Data Shows Prophylaxis with Synagis Reduces RSV-Related Hospitalizations in High-Risk Infants; Findings Highlight Importance of Early Protection
Gaithersburg, MD, October 22, 2001 -- MedImmune, Inc. (Nasdaq: MEDI) announced today that data on Synagis (palivizumab) and the economic impact of respiratory syncytial virus (RSV) disease were presented at the American Academy of Pediatrics (AAP) 2001 National Conference and Exhibition in San Francisco (October 20-24). Data presented from MedImmune's 2000-2001 Synagis Outcomes Registry reaffirmed that prophylaxis with Synagis reduces the rate of RSV-related hospitalization among high-risk infants, and highlighted the importance of early prophylaxis to prevent hospitalization.
"RSV infection carries a significant health and economic burden here in the U.S. and throughout the world," commented Dr. Robert Hirsch, MedImmune's vice president, medical affairs. "Clinical and real-world data accumulated during the previous RSV seasons continue to suggest that prophylaxis with Synagis can reduce substantially the rate of hospitalization of children at risk of serious disease, and subsequently impact the associated costs of hospitalization."
MedImmune's 2000-2001 Synagis Outcomes Registry was presented in a poster entitled Synagis (Palivizumab) Prophylaxis of Respiratory Syncytial Virus (RSV) Infection-Patient Demographics and Preliminary Results From the 2000-2001 Synagis Outcomes Registry, by Mark Hudak, M.D., et al. A total of 2,116 infants were enrolled in this prospective study that included patients with a broad range of gestational ages and risk factors. Of these patients, 59 (2.9 percent) were hospitalized due to RSV infections, reaffirming the low hospitalization rates seen in retrospective outcomes surveys from previous seasons (2.4 percent in 1999-2000 season and 2.3 percent in 1998-1999 season). Results from all of these outcomes surveys compare favorably to the rates of hospitalization observed in MedImmune's pivotal clinical trial conducted in 1996 and 1997, in which prophylaxis reduced hospitalization from 10.6 percent in the placebo group to 4.8 percent in those children receiving Synagis (The IMpact-RSV Study Group. Palivizumab, A Humanized Respiratory Syncytial Virus Monoclonal Antibody Reduces Hospitalization from Respiratory Syncytial Virus Infection in High-Risk Infants. Pediatrics 1998, 102:531-537).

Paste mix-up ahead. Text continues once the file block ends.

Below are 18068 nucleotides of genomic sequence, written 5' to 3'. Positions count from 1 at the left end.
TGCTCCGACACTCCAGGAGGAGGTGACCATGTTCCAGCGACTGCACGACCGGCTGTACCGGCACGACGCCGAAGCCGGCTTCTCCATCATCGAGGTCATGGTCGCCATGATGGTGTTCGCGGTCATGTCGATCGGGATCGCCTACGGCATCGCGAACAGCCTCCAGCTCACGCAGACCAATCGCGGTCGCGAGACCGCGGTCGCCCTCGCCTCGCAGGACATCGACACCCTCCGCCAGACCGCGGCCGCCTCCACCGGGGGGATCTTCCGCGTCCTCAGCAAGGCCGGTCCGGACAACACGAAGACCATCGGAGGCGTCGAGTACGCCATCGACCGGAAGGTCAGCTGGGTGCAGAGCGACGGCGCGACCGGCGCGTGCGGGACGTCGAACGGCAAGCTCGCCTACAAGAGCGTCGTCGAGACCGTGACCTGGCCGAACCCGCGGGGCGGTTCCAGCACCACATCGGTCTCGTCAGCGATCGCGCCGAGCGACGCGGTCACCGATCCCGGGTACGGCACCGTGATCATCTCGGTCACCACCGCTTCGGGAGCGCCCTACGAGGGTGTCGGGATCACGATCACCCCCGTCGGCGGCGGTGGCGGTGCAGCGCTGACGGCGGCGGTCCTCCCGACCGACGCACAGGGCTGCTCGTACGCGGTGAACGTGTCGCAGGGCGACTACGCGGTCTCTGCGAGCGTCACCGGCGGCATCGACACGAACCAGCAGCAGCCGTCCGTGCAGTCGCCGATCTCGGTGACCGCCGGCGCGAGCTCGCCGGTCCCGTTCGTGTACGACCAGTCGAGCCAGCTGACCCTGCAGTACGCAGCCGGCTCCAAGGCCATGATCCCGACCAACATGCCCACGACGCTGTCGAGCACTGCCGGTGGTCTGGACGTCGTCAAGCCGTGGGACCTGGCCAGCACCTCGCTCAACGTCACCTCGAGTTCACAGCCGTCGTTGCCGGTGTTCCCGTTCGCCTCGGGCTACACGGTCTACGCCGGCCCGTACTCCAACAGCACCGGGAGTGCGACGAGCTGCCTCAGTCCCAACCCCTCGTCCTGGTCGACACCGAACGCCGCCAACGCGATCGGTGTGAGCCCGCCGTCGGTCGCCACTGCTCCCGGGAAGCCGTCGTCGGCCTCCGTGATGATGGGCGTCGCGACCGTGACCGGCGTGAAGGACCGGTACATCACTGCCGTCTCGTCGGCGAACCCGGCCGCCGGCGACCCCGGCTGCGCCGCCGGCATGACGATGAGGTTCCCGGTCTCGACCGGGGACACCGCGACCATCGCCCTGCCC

Highlighting the importance of early protection against RSV, data from the Outcomes Registry showed that 46 percent of the RSV hospitalizations occurred within the first 35 days following the first dose of Synagis. Compliance with recommended monthly injections was also found to be key in that hospitalization rates nearly doubled among infants who either missed or delayed receiving a dose during the RSV season.